A Democratic-affiliated group is asking the Department of Transportation’s inspector general to open an inquiry into whether Transportation Secretary Elaine Chao gave preferential treatment and steered millions of federal transportation dollars to the home state of her husband, Senate Majority Leader Mitch McConnell.
The request was lodged Tuesday by American Democracy Legal Fund, an arm of the liberal super PAC, American Bridge. It says Chao’s actions appear to be a “flagrant misuse of her official position” and may violate federal ethics rules that govern conflicts of interest.
The complaint comes a week after Politico reported that Chao had designated a special liaison in her office to handle Kentucky transportation projects.
A Department of Transportation spokesperson said Chao, through her position as Transportation Secretary, “is a convenient target for those who oppose the work she is doing for the American people. These disingenuous attacks are simply political hit jobs filled with innuendos that continue to be rejected every time they are recycled.”
Using emails between Chao and McConnell’s office obtained under a Freedom of Information request filed by American Oversight, a watchdog group formed after President Donald Trump’s inauguration, Politico reported that a Chao staffer wrote to McConnell’s office in 2017 saying “the Secretary has indicated if you have a Ky-specific issue that we should flag for her attention to please continue to go through your normal channels but feel free to contact me directly as well so we can monitor or follow up as necessary.”
The email was sent in February 2017 as Chao took office and was not specific to grants, a Department of Transportation official said.
Federal records show that Kentucky has secured nearly $80 million in federal transportation grants during Chao’s tenure. A Department of Transportation spokesperson said no state receives special treatment and that of 169 grants made to projects in 50 states and Washington, D.C., Kentucky received five. The department said Chao’s chief of staff does not provide technical support and that the applications are evaluated by career staff using “a thorough process developed well before this administration.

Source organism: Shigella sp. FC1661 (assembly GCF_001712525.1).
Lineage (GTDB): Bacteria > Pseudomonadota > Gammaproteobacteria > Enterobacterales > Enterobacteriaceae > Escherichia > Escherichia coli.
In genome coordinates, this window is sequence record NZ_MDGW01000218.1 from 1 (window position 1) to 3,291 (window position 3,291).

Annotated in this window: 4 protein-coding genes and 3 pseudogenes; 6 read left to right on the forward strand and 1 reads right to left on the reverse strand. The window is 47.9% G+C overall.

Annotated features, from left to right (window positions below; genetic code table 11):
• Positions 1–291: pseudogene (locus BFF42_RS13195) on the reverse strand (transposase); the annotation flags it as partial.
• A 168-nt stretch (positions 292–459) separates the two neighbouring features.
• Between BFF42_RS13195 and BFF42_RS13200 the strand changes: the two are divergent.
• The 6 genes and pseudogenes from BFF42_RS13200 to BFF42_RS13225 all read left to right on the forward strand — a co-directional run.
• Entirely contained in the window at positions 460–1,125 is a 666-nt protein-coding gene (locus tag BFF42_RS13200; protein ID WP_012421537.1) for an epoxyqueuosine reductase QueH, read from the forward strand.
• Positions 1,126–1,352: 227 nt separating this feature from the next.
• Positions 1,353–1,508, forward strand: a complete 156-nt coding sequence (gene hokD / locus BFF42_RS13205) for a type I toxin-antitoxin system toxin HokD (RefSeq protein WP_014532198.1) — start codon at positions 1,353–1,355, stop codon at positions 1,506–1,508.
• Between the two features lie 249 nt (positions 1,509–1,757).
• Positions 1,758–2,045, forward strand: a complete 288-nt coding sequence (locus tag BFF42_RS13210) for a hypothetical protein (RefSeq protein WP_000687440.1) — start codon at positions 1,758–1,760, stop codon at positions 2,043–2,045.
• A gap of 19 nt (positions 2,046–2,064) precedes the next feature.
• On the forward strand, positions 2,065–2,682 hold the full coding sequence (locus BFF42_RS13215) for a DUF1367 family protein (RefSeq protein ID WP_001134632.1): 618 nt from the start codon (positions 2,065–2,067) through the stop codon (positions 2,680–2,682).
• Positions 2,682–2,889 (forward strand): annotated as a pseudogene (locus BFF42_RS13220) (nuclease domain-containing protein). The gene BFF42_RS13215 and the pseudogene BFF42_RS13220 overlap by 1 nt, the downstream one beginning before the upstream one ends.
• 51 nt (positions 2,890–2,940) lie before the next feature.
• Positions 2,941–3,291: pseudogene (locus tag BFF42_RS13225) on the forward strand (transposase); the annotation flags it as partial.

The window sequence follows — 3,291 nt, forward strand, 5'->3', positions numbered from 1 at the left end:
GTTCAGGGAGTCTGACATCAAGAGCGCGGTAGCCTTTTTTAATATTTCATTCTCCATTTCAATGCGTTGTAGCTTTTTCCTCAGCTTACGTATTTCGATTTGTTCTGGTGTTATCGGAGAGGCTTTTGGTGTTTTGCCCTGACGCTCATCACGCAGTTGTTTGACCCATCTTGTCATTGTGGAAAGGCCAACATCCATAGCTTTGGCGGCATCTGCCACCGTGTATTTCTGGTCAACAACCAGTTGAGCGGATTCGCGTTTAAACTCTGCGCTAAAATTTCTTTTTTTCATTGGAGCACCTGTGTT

“The department diligently implements grant programs consistent with congressional direction and in accordance with robust selection criteria,” the spokesman said.
McConnell last week brushed off the perception that he got special treatment.
“I was complaining to her just last night, 169 projects and Kentucky got only five,” he told reporters. “I hope we’ll do a lot better next year.”
The letter to Inspector General Calvin Scovel notes that other states do not appear to have special intermediaries and suggests that Chao’s “use of a liaison to advance Kentucky infrastructure projects was for the benefit of her husband’s political career.” It notes that days before he launched his 2020 reelection campaign, McConnell visited one of the grant sites.
McConnell does not yet have a Democratic challenger, but is a top target for national Democrats who believe his lackluster poll numbers in Kentucky make him vulnerable.
The letter alleges that federal ethics regulations prohibit a federal employee from using public office for private gain or for the gain of relatives.
“By providing special resources to her husband’s office and paving the way for millions of taxpayer dollars to be funneled into politically favorable projects, Secretary Chao appears to have misused the duties of her office and brazenly exploited a conflict of interest for personal gain,” the letter states.
The letter also accuses Chao of a “pattern of ethical violations,” citing recent scrutiny of the Trump Cabinet official, including a New York Times article about her interactions with her family and its shipping company, which does extensive business in China.
It also cites a Wall Street Journal story that noted Chao had retained shares in a company that manufactures highway construction materials, despite a pledge to sell the stock.
Chao sold the Vulcan Materials stock last week, even as she and a DOT ethics official noted that she had been told that holding the stocks “did not create a conflict of interest.”
A Department of Transportation spokesperson said that Chao’s decision to divest “demonstrates her commitment to going above and beyond what is required in terms of compliance.”
The spokesman said Chao received stock in Ingersoll Rand and Vulcan Materials as part of deferred compensation packages. The deferred compensation was paid out in the form of stock, according to the companies’ plans, the spokesman said.
Due to a misunderstanding, her ethics disclosures mis-characterized transactions as “cash payouts,” rather than “stock payouts,” the spokesman said.